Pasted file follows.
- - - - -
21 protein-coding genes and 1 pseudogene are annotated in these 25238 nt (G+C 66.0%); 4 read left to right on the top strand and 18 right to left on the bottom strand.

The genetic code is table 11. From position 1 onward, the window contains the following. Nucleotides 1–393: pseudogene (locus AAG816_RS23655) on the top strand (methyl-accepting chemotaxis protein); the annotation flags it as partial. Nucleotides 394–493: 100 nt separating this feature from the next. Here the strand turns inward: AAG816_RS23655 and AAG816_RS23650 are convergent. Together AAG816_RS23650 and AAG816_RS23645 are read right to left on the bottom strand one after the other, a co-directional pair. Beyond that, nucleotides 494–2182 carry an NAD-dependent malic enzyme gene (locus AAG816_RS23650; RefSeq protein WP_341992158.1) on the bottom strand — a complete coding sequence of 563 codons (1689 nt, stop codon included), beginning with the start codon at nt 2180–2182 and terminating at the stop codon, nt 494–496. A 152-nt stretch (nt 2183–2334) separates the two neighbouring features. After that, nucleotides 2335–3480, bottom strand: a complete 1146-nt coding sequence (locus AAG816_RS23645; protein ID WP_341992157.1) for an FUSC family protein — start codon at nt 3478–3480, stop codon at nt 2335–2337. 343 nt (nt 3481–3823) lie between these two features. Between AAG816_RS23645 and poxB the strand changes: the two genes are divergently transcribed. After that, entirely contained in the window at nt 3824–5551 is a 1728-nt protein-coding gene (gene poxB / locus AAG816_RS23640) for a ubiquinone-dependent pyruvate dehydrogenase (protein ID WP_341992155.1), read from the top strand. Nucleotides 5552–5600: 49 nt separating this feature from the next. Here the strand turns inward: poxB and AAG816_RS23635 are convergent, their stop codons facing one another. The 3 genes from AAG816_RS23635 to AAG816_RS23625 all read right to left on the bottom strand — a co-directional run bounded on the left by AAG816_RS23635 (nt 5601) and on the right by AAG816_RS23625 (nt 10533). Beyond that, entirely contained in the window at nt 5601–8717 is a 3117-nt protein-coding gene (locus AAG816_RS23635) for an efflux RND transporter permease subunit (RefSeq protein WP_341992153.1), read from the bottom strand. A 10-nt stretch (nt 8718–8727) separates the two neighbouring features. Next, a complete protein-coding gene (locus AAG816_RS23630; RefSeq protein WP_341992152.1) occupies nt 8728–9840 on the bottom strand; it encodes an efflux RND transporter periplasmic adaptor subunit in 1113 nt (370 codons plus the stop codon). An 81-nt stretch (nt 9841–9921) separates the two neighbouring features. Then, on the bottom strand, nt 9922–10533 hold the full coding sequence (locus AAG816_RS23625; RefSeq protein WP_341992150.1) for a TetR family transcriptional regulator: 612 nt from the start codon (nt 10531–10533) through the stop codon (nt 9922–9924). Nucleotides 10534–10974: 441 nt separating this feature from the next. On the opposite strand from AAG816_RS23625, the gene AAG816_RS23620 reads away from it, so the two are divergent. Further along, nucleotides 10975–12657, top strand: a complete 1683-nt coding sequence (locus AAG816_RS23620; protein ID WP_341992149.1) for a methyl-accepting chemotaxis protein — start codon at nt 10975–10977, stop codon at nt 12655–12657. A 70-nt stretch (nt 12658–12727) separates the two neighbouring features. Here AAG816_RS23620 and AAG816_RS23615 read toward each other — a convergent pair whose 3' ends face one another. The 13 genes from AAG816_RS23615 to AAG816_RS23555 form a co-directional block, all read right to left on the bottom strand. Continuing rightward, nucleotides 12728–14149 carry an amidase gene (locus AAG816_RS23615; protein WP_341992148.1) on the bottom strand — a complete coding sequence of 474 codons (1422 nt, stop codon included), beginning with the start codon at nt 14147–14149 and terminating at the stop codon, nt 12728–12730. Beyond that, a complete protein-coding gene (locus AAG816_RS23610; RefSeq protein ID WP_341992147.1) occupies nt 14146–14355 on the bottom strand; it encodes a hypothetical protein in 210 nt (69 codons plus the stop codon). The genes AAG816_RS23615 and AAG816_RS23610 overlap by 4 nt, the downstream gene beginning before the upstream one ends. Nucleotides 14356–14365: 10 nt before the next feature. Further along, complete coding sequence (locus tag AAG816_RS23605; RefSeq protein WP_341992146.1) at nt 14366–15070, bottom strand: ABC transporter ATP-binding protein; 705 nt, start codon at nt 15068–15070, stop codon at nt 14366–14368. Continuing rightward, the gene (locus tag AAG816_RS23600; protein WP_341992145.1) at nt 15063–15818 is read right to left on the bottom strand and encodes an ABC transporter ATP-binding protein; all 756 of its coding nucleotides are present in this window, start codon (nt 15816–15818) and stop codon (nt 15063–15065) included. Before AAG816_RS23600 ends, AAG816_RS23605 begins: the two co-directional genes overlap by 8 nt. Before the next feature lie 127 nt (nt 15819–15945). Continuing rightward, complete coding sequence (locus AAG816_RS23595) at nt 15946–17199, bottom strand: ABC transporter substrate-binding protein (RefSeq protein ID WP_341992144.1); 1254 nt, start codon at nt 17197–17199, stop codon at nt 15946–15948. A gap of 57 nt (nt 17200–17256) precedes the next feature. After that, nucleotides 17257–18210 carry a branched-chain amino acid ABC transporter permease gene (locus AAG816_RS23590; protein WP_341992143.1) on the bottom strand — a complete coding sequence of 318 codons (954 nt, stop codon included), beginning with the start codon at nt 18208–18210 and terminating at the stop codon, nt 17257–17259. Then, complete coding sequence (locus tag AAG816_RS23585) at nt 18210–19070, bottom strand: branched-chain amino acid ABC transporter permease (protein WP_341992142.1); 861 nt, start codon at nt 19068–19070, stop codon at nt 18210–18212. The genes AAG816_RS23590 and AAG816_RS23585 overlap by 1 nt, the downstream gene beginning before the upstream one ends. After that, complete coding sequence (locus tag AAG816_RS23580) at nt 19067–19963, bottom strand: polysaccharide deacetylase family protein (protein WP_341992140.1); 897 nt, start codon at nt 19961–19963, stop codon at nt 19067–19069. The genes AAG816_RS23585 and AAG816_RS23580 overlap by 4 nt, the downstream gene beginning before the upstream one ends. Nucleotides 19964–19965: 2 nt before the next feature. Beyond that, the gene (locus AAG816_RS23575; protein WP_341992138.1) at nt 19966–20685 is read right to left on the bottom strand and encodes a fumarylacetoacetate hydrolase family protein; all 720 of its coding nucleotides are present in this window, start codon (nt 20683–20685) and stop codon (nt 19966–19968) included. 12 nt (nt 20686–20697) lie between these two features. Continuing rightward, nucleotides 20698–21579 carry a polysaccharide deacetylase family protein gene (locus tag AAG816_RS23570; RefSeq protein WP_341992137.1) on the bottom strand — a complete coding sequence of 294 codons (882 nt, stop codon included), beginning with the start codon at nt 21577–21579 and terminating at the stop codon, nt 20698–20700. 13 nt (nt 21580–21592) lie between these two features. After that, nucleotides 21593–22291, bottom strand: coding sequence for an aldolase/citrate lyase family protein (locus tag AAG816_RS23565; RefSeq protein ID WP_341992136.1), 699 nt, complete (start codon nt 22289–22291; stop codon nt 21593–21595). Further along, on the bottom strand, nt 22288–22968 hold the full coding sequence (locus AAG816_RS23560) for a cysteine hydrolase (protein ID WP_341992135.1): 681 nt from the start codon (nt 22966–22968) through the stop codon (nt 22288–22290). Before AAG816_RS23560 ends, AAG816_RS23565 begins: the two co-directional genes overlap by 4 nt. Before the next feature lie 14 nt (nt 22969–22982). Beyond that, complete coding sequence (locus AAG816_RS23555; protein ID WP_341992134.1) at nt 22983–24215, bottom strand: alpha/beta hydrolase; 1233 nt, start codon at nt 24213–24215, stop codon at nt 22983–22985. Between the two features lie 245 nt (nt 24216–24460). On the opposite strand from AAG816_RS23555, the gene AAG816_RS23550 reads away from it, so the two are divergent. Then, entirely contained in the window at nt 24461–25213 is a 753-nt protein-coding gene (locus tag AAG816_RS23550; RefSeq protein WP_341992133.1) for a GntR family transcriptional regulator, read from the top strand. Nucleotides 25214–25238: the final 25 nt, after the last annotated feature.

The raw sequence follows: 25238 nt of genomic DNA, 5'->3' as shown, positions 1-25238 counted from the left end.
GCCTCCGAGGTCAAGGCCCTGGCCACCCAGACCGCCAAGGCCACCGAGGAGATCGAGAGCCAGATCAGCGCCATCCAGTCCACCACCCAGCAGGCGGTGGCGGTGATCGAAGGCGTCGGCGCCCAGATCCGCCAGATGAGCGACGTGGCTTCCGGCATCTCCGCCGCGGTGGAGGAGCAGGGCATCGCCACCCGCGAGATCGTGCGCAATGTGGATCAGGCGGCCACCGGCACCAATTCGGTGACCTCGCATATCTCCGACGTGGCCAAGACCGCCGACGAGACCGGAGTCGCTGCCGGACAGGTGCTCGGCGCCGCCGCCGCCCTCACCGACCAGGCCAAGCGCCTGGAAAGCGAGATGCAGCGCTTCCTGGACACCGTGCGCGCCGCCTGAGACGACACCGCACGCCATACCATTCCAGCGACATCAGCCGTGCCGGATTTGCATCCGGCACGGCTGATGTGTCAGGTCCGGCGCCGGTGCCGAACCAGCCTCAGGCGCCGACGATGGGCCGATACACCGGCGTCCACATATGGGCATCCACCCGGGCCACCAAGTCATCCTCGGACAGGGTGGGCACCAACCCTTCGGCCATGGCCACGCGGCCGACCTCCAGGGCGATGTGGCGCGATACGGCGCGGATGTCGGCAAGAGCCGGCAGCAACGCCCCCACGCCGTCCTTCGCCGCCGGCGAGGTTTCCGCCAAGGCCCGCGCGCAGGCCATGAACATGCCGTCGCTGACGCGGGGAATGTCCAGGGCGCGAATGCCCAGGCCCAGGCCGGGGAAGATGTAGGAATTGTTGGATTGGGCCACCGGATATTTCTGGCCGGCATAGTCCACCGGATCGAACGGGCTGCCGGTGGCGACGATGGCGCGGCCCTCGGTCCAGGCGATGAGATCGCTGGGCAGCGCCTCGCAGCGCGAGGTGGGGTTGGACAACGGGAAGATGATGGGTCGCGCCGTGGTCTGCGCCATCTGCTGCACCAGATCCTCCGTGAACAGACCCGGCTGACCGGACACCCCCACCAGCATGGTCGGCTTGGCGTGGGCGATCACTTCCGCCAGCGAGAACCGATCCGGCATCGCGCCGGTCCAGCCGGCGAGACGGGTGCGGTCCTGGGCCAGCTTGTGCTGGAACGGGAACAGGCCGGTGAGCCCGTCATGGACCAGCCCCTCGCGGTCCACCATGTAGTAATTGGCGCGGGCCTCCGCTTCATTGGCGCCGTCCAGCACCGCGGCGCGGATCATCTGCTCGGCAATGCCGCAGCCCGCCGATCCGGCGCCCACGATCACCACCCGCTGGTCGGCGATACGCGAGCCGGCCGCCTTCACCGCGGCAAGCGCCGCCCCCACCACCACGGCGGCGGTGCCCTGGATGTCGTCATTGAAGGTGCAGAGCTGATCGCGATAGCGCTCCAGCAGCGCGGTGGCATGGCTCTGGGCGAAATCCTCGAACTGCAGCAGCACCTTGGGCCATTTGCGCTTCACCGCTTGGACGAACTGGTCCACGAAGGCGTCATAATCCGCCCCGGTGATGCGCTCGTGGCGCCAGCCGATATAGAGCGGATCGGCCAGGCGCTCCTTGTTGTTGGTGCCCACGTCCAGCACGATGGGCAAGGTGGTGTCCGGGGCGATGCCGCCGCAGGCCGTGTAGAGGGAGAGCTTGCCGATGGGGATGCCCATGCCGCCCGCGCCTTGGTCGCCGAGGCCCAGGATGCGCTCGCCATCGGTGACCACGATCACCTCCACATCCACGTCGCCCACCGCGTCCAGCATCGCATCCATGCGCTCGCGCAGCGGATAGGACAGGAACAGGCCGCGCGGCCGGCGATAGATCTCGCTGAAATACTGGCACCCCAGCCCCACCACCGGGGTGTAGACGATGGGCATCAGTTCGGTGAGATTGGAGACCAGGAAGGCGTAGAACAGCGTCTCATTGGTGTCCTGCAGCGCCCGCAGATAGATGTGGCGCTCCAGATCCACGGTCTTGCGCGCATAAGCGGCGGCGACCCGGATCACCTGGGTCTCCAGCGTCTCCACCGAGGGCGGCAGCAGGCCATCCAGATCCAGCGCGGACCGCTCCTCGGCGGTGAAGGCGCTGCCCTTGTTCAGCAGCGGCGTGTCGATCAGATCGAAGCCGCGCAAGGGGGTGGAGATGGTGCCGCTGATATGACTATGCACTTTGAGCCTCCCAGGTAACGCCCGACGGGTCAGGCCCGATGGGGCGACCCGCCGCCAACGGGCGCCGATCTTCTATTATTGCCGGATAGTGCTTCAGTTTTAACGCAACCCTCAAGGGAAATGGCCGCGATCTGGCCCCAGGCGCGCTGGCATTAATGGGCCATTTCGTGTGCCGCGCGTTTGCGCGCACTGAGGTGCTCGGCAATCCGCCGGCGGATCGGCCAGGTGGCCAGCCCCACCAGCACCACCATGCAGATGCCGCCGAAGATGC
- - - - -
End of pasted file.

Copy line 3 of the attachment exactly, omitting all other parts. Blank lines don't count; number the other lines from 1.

The raw sequence follows: 25238 nt of genomic DNA, 5'->3' as shown, positions 1-25238 counted from the left end.